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I have a method that is suppose to return an object if it is found.

If it is not found, should I:

  1. return null
  2. throw an exception
  3. other
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37  
Whatever you do, make sure you document it. I think this point is more important than exactly which approach is "best". – Rik Oct 6 '08 at 23:04
6  
This depends on the prevailing idioms of the programming language. Please tag this question with a programming language tag. – Teddy Oct 1 '09 at 22:41
2  
Returning null may only mean success or failure which very often isn't much of information (some methods may fail in many ways). Libraries should better throw exceptions to make errors explicit and this way the main program can decide how to handle the error on a higher level (in contrast to builtin error handling logic). – 3k- Aug 20 '13 at 11:33
5  
Returning NULL is a bad practice, for a number of reasons, see yegor256.com/2014/05/13/why-null-is-bad.html – yegor256 Nov 13 '14 at 8:04

36 Answers 36

That depends on your method. If you method is supposed to always return a valid object and none is found, throwing an exception is the way to go. If the method is just ment to return an object which might or might not be there (like perhaps a image on a contact person) you shouldn't raise an error.

You might also want to expose a method returning a boolean true/false if this method actually will return an object so you don't have to either a) check for null or b) catch an exception

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The "other" option could be to let the find method take an additional parameter with a default object that would be returned if the sought for object cannot be found.

Otherwise I'd just return null unless it really is an exceptional case when the object isn't found.

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In data layer code, I some times use the following code, allowing the caller to decide if "object not found" means an error has occured.


DataType GetObject(DBConnection conn, string id, bool throwOnNotFound) {
    DataType retval = ... // find object in database
    if (retval != null || ! throwOnNotFound) {
        return retval;
    } else {
        throw new NoRowsFoundException("DataType object with id {id} not found in database");
    }
}

DataType GetObject(DBConnection conn, string id) {
    return GetObject(conn, id, true);
} 
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It not containing the object can happen during normal operations and should be dealt with by the caller return NULL.

If not containing the object indicates a bug by the calling code or internal state then do an assert.

If not containing the object indicates an infrequent event. (Like someone deleted an item from the store while you were checking out the item at the same time.) Then throw an exception.

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Unfortunately JDK is inconsistent, if you trying access non existing key in resource bundle, you get not found exception and when you request value from map you get null if it doesn't exists. So I would change winner answer to the following, if found value can be null, then raise exception when it isn't found, otherwise return null. So follow to the rule with one exception, if you need to know why value isn't found then always raise exception, or..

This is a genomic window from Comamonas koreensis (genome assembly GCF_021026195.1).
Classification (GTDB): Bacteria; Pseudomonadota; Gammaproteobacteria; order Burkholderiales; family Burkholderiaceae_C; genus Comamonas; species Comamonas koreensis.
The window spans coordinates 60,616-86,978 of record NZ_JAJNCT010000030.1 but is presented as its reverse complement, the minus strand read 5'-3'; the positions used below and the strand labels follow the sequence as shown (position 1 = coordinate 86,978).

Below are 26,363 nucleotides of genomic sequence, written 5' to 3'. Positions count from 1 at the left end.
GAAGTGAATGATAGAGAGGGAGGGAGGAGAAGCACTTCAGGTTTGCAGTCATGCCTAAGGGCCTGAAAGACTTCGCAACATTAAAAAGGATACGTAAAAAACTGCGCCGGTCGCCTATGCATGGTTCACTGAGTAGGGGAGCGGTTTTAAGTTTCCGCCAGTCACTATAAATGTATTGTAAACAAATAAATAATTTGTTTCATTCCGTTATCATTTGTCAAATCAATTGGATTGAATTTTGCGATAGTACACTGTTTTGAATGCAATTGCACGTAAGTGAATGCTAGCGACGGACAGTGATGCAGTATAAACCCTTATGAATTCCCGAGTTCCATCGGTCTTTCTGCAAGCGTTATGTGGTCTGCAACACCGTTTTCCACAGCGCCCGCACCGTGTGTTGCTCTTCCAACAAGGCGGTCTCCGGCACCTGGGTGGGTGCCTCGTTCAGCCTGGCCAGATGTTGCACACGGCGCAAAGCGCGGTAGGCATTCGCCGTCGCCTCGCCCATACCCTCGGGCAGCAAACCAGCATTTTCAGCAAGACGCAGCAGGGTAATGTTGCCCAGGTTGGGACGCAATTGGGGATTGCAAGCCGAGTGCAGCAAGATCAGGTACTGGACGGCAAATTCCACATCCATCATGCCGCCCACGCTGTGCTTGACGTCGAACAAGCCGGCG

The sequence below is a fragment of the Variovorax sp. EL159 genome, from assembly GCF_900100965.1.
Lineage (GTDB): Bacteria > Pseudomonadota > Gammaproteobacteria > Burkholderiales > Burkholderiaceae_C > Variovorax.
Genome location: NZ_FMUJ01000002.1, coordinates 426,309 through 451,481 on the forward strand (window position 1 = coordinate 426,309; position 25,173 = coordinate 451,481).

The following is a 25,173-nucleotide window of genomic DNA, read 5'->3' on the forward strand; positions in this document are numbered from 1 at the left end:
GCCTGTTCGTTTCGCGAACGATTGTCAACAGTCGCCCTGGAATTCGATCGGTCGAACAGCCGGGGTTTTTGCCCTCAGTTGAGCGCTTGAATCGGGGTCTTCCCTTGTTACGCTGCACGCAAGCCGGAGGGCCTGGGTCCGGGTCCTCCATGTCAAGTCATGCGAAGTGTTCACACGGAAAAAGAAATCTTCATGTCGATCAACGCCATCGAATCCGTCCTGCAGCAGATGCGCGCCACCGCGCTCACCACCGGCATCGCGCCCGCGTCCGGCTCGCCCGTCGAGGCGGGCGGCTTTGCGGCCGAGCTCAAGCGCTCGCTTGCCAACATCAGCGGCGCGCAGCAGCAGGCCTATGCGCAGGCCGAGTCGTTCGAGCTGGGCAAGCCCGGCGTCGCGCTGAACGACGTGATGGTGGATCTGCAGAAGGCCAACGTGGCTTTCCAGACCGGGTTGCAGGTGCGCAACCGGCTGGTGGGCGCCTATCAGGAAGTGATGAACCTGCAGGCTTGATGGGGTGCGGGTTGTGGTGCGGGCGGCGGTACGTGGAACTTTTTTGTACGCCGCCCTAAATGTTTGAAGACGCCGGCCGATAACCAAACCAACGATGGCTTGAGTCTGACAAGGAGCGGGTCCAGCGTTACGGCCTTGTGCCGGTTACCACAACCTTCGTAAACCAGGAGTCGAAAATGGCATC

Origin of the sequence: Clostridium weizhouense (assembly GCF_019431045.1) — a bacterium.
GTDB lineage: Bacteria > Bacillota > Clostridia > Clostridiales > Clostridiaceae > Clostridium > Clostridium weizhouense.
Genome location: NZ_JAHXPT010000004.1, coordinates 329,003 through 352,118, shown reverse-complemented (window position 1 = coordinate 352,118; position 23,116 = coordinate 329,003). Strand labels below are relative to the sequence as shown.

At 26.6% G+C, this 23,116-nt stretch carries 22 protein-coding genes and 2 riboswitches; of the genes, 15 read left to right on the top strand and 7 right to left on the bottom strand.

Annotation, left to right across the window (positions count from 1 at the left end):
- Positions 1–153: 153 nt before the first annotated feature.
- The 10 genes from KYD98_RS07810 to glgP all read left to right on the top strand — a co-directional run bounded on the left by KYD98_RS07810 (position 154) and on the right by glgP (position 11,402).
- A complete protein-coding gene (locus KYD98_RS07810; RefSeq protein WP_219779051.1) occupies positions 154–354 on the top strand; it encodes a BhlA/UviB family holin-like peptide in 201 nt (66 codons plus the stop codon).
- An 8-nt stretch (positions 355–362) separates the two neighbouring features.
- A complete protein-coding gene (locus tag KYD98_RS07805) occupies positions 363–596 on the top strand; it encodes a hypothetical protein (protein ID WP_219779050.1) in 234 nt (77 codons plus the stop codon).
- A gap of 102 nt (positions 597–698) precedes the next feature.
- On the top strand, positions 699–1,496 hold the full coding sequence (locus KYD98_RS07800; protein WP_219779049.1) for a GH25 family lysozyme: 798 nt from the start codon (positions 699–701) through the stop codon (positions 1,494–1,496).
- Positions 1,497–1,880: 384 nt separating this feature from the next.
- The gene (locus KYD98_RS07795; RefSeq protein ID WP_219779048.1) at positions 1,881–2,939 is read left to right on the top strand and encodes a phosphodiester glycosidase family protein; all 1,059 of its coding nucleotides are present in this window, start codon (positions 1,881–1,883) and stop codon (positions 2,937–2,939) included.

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If you are using a library or another class which throws an exception, you should rethrow it. Here is an example. Example2.java is like library and Example.java uses it's object. Main.java is an example to handle this Exception. You should show a meaningful message and (if needed) stack trace to the user in the calling side.

Main.java

public class Main {
public static void main(String[] args) {
    Example example = new Example();

    try {
        Example2 obj = example.doExample();

        if(obj == null){
            System.out.println("Hey object is null!");
        }
    } catch (Exception e) {
        System.out.println("Congratulations, you caught the exception!");
        System.out.println("Here is stack trace:");
        e.printStackTrace();
    }
}
}

Example.java

/**
 * Example.java
 * @author Seval
 * @date 10/22/2014
 */
public class Example {
    /**
     * Returns Example2 object
     * If there is no Example2 object, throws exception
     * 
     * @return obj Example2
     * @throws Exception
     */
    public Example2 doExample() throws Exception {
        try {
            // Get the object
            Example2 obj = new Example2();

            return obj;

        } catch (Exception e) {
            // Log the exception and rethrow
            // Log.logException(e);
            throw e;
        }

    }
}

Example2.java

 /**
 * Example2.java
 * @author Seval
 *
 */
public class Example2 {
    /**
     * Constructor of Example2
     * @throws Exception
     */
    public Example2() throws Exception{
        throw new Exception("Please set the \"obj\"");
    }

}
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